An emergency situation is a difficult time for everyone, and we encourage you to be patient, kind, flexible and to ask for help when needed. The University's goal is to maintain the delivery of quality instruction and to minimize the disruption of your progress toward degree completion.Your instructors are likely still determining how they want to approach the rest of the semester. Stay connected with them as much as possible. If you already have a Canvas space for your course, check it daily for updates. If you haven't been using Canvas in your class and/or you haven't yet heard from your instructor with plans and instructions, be patient. Do stay in touch with them.
What to expect
Your remote learning experience will likely be comprised of one or more of the following:
- Recorded lectures
- Live Zoom meetings, recorded zoom meetings to re-watch
- Online discussion boards/forums
- Submitting lessons, papers and quizzes online
The University will use these tools to keep in touch with you regarding services and administrative functions as well.
- These rapidly adapted classes will use some best practices for the design of quality online education. Some features, however, may not run as smoothly due to the condensed timeline of moving course material online and creating interactive experiences with little preparation time. We all need to work together to make remote learning as effective as possible.
- We recognize that shifting quickly to online or remote learning may be stressful for you, and it may also be stressful for your instructors. If you need more help with the technology or with the concepts you're covering in your course work, please reach out. Counseling services also are available at each campus.
- Be proactive. Check-in your course daily.
- Don't hesitate to ask for help (with your hardware, software or connectivity.)
- Make the effort to balance academic responsibilities with life events.
- Dedicate the appropriate amount of time daily/weekly to each course. It can take longer to communicate with classmates and your instructor if you're waiting for Zoom sessions to be scheduled and because typing out conversations takes longer than talking face-to-face.
Communicating in online classes
Student-to-student and student-to-instructor interaction are key to success in an online course. Contact your instructors via university email or through the built-in messaging in Canvas.
- When in doubt, send a message!
- If your instructor will not be holding face-to-face classes, find out if the instructor is offering a remote access option and what you will need to access it.
- If you are personally unable to attend your face-to-face class, find out if there are alternative ways to participate.
- If you do not have the required technology and access, be proactive in communicating this to your instructor and finding solutions.
- Things move quickly in an emergency situation. Instructors, students, and staff may be operating in unfamiliar ways, so be kind and diligent with your communication. Ask for feedback, be open to phone communication, don’t be afraid to ask for clarification, and reach out before spending too much time on tasks.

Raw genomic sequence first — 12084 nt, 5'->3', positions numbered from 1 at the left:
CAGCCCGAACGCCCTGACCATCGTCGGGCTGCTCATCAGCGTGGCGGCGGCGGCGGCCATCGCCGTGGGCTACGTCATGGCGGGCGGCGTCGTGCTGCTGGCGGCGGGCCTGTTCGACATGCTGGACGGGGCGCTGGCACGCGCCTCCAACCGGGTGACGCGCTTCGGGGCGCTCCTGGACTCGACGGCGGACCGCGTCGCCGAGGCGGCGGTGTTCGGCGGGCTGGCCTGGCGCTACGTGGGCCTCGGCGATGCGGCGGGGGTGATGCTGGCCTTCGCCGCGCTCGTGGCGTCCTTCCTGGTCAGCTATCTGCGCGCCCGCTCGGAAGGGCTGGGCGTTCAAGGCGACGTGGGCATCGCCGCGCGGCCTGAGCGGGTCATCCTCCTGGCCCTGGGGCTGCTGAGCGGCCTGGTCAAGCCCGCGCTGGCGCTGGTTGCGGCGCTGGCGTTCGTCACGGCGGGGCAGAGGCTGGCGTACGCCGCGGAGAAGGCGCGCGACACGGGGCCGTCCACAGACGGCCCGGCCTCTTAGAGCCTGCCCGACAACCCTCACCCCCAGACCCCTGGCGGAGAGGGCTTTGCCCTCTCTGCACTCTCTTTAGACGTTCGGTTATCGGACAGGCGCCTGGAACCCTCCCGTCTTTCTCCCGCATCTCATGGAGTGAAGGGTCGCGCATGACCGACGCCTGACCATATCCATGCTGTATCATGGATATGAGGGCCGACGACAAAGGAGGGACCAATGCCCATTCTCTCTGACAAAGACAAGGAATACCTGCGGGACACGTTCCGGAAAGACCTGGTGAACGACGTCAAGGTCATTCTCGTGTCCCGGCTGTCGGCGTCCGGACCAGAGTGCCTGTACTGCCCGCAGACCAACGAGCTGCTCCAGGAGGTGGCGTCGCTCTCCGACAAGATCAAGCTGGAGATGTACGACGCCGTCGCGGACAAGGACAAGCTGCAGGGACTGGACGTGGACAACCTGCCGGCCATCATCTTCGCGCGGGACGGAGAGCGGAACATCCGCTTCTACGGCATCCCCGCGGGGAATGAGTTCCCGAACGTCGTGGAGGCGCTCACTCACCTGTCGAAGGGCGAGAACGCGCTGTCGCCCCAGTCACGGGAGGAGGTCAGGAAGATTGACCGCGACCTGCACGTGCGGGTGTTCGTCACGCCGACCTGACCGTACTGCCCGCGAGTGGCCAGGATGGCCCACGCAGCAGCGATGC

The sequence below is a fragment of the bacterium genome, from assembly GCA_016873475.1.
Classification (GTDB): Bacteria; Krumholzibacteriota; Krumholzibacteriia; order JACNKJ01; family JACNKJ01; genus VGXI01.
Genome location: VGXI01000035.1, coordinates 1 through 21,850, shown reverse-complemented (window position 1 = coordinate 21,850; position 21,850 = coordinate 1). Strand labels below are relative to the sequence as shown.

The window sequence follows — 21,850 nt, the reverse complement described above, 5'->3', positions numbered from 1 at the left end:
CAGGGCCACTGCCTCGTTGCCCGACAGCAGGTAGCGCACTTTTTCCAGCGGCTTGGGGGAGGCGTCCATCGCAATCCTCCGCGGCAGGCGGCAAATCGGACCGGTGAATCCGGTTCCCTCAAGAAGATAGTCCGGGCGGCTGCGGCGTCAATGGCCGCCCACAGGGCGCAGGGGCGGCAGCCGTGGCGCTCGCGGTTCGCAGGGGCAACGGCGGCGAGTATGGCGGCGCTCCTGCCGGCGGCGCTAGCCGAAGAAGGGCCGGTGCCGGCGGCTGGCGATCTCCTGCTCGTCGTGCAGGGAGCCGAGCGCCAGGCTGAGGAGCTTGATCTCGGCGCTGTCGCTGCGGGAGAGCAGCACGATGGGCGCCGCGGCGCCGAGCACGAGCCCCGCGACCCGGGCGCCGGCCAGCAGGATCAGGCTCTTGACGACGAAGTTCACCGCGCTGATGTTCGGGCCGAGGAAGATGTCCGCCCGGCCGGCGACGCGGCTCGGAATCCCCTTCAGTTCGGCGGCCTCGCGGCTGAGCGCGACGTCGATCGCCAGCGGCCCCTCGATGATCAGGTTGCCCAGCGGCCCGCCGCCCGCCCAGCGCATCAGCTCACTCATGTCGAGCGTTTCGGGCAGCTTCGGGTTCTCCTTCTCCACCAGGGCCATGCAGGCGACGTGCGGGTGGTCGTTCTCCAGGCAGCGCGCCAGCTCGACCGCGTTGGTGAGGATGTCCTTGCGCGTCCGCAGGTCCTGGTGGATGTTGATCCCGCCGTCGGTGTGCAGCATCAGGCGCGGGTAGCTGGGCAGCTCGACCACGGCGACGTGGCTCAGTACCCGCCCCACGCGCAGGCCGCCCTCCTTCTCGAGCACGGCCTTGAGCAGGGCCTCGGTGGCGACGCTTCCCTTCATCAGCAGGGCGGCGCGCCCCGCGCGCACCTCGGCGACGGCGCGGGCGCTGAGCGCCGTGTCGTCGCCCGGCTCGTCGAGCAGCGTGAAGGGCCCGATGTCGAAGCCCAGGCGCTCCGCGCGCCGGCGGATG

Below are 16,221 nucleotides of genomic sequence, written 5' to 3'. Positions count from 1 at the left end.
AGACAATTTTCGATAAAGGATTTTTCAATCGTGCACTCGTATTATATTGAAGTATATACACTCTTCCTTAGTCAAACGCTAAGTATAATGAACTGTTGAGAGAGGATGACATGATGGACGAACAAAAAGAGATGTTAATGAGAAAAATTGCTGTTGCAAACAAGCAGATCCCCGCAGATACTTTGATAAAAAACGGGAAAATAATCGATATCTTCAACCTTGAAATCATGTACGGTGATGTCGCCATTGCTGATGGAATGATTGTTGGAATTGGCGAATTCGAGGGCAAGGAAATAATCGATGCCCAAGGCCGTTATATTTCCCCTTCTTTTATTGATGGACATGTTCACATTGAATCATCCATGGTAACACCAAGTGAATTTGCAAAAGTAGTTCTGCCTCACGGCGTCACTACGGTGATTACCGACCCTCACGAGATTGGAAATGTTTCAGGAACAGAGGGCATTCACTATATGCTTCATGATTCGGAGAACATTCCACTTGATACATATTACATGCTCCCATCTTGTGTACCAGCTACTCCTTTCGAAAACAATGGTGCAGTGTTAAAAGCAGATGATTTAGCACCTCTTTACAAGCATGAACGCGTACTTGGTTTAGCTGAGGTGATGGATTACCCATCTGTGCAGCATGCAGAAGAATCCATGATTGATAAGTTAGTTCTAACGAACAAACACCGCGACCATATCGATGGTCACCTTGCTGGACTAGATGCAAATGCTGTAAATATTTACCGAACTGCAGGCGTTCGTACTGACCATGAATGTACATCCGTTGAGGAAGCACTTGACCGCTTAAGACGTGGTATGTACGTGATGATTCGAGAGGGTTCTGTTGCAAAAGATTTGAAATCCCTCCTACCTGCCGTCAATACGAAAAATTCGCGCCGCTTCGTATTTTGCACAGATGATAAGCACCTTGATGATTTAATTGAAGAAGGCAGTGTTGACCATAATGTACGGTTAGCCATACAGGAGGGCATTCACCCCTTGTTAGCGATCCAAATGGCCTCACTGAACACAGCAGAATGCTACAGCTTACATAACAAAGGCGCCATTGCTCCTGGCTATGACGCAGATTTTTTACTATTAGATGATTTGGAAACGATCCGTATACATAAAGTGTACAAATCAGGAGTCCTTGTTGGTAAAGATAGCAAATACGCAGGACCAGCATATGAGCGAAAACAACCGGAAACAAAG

- Canvas courses need to be published in order for you to see them. If you can’t see your course on your Canvas Dashboard or Courses menu, reach out to your instructor to make sure it has been published.
- Even though your course is online, you are still required to adhere to the University of Missouri student code of conduct. If you haven't taken a moment, please read it here: UM-System Standard of Conduct
Managing your time
Expect to check your campus email and Canvas course daily when learning remotely. Reading announcements and other notifications are crucial to having a successful online experience.
Expect to spend as much, if not more, time engaging with your remote class commitments.
- Students who are successful in online classes study 3-4 hours per week for each class hour: 1 hour for every credit hour the course is worth + 1 hour for each reading or content-related learning + 1 hour for every assignment.
- For a 3-hour course, you will need to block out 9-12 hours per week on your calendar, which will include the time you would have otherwise spent in class. Most people will be more effective setting aside the time you would typically be commuting to campus or in class to complete your work.
- Just as you would block time to attend a face-to-face class, establish times you will set aside for your online class.
Know yourself! Make sure the hours you've blocked are at times when you're sharp, not during your 3:00 slump, for instance. Set up dedicated time for each class to review the course materials (readings, lectures, etc.), log into the course, participate in student-to-student dialogue, and complete assignments.
Remote learning requires that you be more organized and deliberate with your schedule. Here are some helpful tips for managing the remote workload of a course.
There are many ways to submit course materials online. Confirm with your instructor what file types are allowed.
Taking Proctorio tests
Some assessments in your online course might require the use of the Proctorio Learning Integrity Platform. Learn more about Proctorio.
Laptop apps and software
Mobile apps for remote learning
Remote software access
Each campus provides online access to a number of applications that may be needed for your courses. Contact your campus support.
Using media tools
Media tools may be used for recorded lectures and submitting assignments. View video tutorials for the two main media tools, Kaltura and Panopto.
In this time of unprecedented transition, the University of Missouri remains committed to student success and your progress toward your degree. Read more about resources for your well being.
Have unanswered questions?
You may find the answer you're looking for on our student FAQ page.